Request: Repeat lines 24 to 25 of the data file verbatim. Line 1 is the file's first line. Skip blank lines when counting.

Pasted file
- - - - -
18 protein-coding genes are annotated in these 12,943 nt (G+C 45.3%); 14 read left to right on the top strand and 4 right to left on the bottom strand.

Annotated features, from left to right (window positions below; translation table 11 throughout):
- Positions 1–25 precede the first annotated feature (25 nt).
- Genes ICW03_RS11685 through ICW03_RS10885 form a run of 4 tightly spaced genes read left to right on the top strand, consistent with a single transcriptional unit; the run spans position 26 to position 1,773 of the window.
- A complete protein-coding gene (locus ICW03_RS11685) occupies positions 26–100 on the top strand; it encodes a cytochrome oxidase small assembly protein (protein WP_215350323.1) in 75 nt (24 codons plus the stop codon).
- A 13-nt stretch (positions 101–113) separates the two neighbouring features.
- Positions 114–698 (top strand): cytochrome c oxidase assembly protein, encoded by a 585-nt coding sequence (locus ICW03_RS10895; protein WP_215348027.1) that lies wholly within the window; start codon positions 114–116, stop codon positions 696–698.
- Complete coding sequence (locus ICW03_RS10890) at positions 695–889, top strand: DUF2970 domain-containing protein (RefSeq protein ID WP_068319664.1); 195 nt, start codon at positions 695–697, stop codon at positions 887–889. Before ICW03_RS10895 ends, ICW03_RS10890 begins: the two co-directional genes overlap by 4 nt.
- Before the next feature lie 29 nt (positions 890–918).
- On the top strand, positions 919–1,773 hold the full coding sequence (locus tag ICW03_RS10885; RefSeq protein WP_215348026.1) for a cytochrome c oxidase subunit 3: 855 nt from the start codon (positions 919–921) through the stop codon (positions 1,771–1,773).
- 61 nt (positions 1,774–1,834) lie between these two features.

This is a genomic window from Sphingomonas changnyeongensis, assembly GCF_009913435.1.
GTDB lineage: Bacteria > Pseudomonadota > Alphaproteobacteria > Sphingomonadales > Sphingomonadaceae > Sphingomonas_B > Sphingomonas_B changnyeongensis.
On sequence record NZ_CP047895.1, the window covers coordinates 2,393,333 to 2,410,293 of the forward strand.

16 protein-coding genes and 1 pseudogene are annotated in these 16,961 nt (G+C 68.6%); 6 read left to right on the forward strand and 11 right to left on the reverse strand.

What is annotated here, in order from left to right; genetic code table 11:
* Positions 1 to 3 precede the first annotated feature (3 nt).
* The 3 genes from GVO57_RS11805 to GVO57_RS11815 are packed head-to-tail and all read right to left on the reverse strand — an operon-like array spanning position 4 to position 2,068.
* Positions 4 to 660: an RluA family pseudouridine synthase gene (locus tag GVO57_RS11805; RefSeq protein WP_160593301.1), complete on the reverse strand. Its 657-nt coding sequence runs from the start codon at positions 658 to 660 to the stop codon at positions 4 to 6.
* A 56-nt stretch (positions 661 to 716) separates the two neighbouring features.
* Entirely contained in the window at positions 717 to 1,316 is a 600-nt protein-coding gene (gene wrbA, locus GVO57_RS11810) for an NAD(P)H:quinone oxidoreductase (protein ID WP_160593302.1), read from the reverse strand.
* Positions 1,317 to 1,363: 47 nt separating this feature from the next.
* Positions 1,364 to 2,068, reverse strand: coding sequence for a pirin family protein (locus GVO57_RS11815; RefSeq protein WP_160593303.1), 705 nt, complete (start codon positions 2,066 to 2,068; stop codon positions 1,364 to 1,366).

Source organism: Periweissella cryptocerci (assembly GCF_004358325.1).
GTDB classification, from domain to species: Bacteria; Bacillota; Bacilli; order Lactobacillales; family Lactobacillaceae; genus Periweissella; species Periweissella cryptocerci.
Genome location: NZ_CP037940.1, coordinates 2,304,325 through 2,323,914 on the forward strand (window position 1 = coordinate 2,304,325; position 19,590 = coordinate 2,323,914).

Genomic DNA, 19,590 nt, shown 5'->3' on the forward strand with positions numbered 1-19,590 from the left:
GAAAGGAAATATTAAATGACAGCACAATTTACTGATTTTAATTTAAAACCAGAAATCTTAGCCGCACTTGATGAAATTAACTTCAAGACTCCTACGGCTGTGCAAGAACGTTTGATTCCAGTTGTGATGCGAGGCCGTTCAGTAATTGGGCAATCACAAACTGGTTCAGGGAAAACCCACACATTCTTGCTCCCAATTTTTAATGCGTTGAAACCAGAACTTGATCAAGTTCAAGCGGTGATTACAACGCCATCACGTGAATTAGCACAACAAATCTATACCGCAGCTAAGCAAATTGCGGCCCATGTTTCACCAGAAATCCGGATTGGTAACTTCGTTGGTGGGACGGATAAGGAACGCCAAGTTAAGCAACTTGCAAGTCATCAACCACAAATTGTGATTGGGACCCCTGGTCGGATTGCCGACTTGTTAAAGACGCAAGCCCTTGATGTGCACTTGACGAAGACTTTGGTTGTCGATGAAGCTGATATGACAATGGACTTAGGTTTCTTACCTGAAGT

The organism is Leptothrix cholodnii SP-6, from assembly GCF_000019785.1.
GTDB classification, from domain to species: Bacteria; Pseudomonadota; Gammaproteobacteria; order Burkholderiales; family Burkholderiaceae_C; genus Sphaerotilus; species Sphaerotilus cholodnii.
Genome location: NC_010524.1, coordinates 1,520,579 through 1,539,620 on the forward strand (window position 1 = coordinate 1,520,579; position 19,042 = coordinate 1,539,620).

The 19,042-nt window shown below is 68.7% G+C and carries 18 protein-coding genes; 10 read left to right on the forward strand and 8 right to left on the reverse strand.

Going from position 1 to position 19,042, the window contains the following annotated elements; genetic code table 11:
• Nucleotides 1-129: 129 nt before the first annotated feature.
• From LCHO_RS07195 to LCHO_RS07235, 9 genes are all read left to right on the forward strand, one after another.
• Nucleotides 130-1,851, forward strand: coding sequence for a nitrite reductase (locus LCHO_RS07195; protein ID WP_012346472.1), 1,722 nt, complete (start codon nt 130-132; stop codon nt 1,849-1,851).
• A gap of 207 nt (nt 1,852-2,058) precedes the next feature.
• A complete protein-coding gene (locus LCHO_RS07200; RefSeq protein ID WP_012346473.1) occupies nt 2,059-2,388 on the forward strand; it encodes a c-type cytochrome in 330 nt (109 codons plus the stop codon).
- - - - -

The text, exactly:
Source organism: Periweissella cryptocerci (assembly GCF_004358325.1).
GTDB classification, from domain to species: Bacteria; Bacillota; Bacilli; order Lactobacillales; family Lactobacillaceae; genus Periweissella; species Periweissella cryptocerci.